Studying the tissue and sex specificities in Ca2+ handling by isolated mitochondria, it was shown in rat that calcium kinetics differ between male and female mitochondria from heart only [37]. A greater mitochondrial calcium retention capacity was observed in cardiac mitochondria of female rats compared with males [52]. Mitochondrial calcium overload is an important factor in defining cardiac ischemia/reperfusion injury. Female rat cardiac mitochondria are more resistant both in the extent and rate of mitochondrial swelling at high calcium concentration [64]. The lower Ca2+ uptake rates and the maintenance of membrane potential under conditions of high Ca2+ in female rat cardiac mitochondria depends on modulation of the calcium uniporter [65]. At physiological concentrations, estrogens protect heart mitochondria from high calcium-induced release of cytochrome c [66].

Thus mitochondria from females seem to better tolerate calcium overload, which may contribute to the better tolerance to ischemia/reperfusion injury.

Estrogens and estrogen receptors activate mitochondrial biogenesis in a tissue-specific manner

Regulation of mitochondrial function and biogenesis by estrogens/ERs has been extensively reviewed [27,29]. ER may bind to mtDNA and is involved in the E2-induced expression of mtDNA and respiratory chain proteins (Figure 3). Estrogens increase expression of the master regulator of energy metabolism and mitochondrial biogenesis PGC-1α and of its downstream targets [67]. This is mediated by ERα and by the presence of an estrogen responsive element (ERE) in the promoter of the NRFs [68]. E2 stimulates the interaction of ERs with TFAM and other factors in mitochondria and stimulates mtDNA transcription. This effect may be tissue specific. Fernández-Vizarra et al. have investigated sex and tissue specificity of the OXPHOS system in rats. They showed that the amount of mtDNA/nDNA differs in a sex- and tissue-specific manner. It was significantly higher in rat female liver and skeletal muscle but similar between males and females in heart tissue [16].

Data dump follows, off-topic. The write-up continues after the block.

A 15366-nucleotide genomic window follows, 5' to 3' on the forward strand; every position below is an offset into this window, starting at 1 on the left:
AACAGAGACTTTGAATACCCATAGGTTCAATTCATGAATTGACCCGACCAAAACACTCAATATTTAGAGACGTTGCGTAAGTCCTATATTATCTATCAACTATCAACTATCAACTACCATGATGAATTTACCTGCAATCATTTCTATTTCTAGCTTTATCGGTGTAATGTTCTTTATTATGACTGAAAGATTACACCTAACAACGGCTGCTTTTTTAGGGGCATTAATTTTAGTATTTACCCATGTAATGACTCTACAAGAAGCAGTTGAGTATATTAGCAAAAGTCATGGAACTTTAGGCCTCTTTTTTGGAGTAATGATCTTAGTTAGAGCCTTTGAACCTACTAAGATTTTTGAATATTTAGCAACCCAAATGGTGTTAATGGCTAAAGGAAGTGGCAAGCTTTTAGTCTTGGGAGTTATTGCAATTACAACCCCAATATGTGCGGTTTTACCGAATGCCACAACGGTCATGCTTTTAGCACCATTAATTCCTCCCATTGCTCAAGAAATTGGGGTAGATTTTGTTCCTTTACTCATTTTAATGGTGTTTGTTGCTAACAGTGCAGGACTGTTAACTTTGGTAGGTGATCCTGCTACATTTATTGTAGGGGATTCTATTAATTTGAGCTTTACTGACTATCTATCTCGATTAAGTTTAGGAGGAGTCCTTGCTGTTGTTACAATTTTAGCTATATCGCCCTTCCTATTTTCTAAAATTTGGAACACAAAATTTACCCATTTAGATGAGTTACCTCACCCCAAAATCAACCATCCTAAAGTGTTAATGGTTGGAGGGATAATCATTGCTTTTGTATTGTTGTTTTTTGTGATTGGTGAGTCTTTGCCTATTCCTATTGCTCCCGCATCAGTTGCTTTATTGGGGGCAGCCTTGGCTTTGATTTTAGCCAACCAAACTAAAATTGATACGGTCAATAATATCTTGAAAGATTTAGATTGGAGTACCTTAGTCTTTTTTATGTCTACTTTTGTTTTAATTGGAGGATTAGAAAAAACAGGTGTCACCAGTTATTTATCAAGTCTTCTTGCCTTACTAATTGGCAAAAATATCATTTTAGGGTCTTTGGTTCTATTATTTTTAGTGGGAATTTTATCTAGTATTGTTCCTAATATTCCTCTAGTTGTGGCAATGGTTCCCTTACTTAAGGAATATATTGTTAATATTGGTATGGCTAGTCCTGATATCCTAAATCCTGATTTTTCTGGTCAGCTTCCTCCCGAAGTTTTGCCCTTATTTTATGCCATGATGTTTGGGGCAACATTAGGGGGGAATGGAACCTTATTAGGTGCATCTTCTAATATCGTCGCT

Influence of estrogens on mitochondrial functions in most tissues

Figure 3
Influence of estrogens on mitochondrial functions in most tissues